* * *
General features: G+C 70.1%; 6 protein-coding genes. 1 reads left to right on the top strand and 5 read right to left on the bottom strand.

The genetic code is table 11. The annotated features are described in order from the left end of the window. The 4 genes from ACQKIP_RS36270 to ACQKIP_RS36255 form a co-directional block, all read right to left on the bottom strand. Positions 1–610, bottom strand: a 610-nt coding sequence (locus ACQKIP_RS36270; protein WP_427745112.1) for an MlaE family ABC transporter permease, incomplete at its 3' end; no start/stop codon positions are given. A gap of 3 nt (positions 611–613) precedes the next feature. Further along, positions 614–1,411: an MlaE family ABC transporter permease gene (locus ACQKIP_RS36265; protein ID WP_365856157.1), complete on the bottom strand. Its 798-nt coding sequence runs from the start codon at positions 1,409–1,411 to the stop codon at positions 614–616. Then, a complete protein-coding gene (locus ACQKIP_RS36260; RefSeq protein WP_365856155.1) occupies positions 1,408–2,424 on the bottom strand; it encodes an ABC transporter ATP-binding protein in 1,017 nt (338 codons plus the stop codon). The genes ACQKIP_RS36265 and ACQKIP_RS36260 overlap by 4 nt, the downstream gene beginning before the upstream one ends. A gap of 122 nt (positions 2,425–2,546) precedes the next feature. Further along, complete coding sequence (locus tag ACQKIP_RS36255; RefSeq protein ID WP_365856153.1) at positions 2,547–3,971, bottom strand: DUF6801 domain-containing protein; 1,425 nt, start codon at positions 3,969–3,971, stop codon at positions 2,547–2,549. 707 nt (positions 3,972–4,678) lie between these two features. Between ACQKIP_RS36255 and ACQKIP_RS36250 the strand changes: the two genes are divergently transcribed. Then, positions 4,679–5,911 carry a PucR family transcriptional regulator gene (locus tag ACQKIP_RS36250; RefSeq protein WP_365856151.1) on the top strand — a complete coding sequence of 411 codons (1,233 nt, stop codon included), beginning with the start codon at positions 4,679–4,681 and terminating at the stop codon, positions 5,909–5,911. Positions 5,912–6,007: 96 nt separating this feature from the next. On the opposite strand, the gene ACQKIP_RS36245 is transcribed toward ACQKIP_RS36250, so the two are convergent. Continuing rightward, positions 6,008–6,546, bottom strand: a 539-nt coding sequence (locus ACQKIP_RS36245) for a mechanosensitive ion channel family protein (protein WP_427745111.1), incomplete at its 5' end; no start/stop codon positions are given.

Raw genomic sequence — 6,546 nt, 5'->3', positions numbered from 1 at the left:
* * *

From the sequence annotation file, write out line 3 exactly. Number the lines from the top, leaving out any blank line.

Raw genomic sequence — 6,546 nt, 5'->3', positions numbered from 1 at the left: